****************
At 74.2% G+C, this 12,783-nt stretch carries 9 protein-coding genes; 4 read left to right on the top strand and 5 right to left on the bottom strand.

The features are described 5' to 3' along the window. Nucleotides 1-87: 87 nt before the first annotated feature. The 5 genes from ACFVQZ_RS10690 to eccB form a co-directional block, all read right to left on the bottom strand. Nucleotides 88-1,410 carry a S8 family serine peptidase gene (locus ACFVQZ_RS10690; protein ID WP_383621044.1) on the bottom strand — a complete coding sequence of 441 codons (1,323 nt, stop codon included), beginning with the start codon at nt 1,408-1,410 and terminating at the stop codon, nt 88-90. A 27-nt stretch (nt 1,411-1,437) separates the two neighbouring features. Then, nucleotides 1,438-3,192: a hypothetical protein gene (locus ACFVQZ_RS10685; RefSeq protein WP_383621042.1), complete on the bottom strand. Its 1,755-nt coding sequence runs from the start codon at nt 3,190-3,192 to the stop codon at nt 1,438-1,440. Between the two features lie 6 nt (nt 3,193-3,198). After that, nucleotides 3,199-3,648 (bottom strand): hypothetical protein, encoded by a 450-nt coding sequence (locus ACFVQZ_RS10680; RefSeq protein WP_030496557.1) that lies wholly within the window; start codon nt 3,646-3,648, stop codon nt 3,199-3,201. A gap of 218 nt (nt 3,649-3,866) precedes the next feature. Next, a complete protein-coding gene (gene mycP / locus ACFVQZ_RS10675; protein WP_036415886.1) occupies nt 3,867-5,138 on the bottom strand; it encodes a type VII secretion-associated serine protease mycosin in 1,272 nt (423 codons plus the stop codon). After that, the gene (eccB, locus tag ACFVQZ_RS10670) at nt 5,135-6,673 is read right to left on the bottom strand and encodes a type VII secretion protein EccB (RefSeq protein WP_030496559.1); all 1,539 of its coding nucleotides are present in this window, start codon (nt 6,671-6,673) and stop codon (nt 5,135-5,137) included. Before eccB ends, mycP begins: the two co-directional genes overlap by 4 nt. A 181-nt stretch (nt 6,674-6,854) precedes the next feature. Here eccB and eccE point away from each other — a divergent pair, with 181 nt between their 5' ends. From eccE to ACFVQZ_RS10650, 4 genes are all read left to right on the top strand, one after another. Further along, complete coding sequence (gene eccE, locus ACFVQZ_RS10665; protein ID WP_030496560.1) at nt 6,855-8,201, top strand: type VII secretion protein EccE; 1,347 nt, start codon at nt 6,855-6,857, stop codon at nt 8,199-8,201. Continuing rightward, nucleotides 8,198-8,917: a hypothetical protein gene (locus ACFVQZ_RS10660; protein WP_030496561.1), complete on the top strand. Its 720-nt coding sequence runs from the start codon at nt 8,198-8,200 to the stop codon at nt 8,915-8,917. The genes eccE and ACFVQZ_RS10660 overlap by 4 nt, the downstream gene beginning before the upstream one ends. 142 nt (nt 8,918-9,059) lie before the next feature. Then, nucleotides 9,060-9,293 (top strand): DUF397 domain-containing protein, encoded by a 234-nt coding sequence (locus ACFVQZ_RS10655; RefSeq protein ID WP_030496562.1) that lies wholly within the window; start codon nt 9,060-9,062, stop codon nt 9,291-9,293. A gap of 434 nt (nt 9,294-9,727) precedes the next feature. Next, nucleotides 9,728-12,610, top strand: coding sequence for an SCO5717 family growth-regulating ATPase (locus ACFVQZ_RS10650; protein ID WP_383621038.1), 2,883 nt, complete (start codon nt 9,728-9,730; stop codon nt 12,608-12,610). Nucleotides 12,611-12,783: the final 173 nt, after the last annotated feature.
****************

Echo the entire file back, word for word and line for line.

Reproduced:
At 74.2% G+C, this 12,783-nt stretch carries 9 protein-coding genes; 4 read left to right on the top strand and 5 right to left on the bottom strand.

The features are described 5' to 3' along the window. Nucleotides 1-87: 87 nt before the first annotated feature. The 5 genes from ACFVQZ_RS10690 to eccB form a co-directional block, all read right to left on the bottom strand. Nucleotides 88-1,410 carry a S8 family serine peptidase gene (locus ACFVQZ_RS10690; protein ID WP_383621044.1) on the bottom strand — a complete coding sequence of 441 codons (1,323 nt, stop codon included), beginning with the start codon at nt 1,408-1,410 and terminating at the stop codon, nt 88-90. A 27-nt stretch (nt 1,411-1,437) separates the two neighbouring features. Then, nucleotides 1,438-3,192: a hypothetical protein gene (locus ACFVQZ_RS10685; RefSeq protein WP_383621042.1), complete on the bottom strand. Its 1,755-nt coding sequence runs from the start codon at nt 3,190-3,192 to the stop codon at nt 1,438-1,440. Between the two features lie 6 nt (nt 3,193-3,198). After that, nucleotides 3,199-3,648 (bottom strand): hypothetical protein, encoded by a 450-nt coding sequence (locus ACFVQZ_RS10680; RefSeq protein WP_030496557.1) that lies wholly within the window; start codon nt 3,646-3,648, stop codon nt 3,199-3,201. A gap of 218 nt (nt 3,649-3,866) precedes the next feature. Next, a complete protein-coding gene (gene mycP / locus ACFVQZ_RS10675; protein WP_036415886.1) occupies nt 3,867-5,138 on the bottom strand; it encodes a type VII secretion-associated serine protease mycosin in 1,272 nt (423 codons plus the stop codon). After that, the gene (eccB, locus tag ACFVQZ_RS10670) at nt 5,135-6,673 is read right to left on the bottom strand and encodes a type VII secretion protein EccB (RefSeq protein WP_030496559.1); all 1,539 of its coding nucleotides are present in this window, start codon (nt 6,671-6,673) and stop codon (nt 5,135-5,137) included. Before eccB ends, mycP begins: the two co-directional genes overlap by 4 nt. A 181-nt stretch (nt 6,674-6,854) precedes the next feature. Here eccB and eccE point away from each other — a divergent pair, with 181 nt between their 5' ends. From eccE to ACFVQZ_RS10650, 4 genes are all read left to right on the top strand, one after another. Further along, complete coding sequence (gene eccE, locus ACFVQZ_RS10665; protein ID WP_030496560.1) at nt 6,855-8,201, top strand: type VII secretion protein EccE; 1,347 nt, start codon at nt 6,855-6,857, stop codon at nt 8,199-8,201. Continuing rightward, nucleotides 8,198-8,917: a hypothetical protein gene (locus ACFVQZ_RS10660; protein WP_030496561.1), complete on the top strand. Its 720-nt coding sequence runs from the start codon at nt 8,198-8,200 to the stop codon at nt 8,915-8,917. The genes eccE and ACFVQZ_RS10660 overlap by 4 nt, the downstream gene beginning before the upstream one ends. 142 nt (nt 8,918-9,059) lie before the next feature. Then, nucleotides 9,060-9,293 (top strand): DUF397 domain-containing protein, encoded by a 234-nt coding sequence (locus ACFVQZ_RS10655; RefSeq protein ID WP_030496562.1) that lies wholly within the window; start codon nt 9,060-9,062, stop codon nt 9,291-9,293. A gap of 434 nt (nt 9,294-9,727) precedes the next feature. Next, nucleotides 9,728-12,610, top strand: coding sequence for an SCO5717 family growth-regulating ATPase (locus ACFVQZ_RS10650; protein ID WP_383621038.1), 2,883 nt, complete (start codon nt 9,728-9,730; stop codon nt 12,608-12,610). Nucleotides 12,611-12,783: the final 173 nt, after the last annotated feature.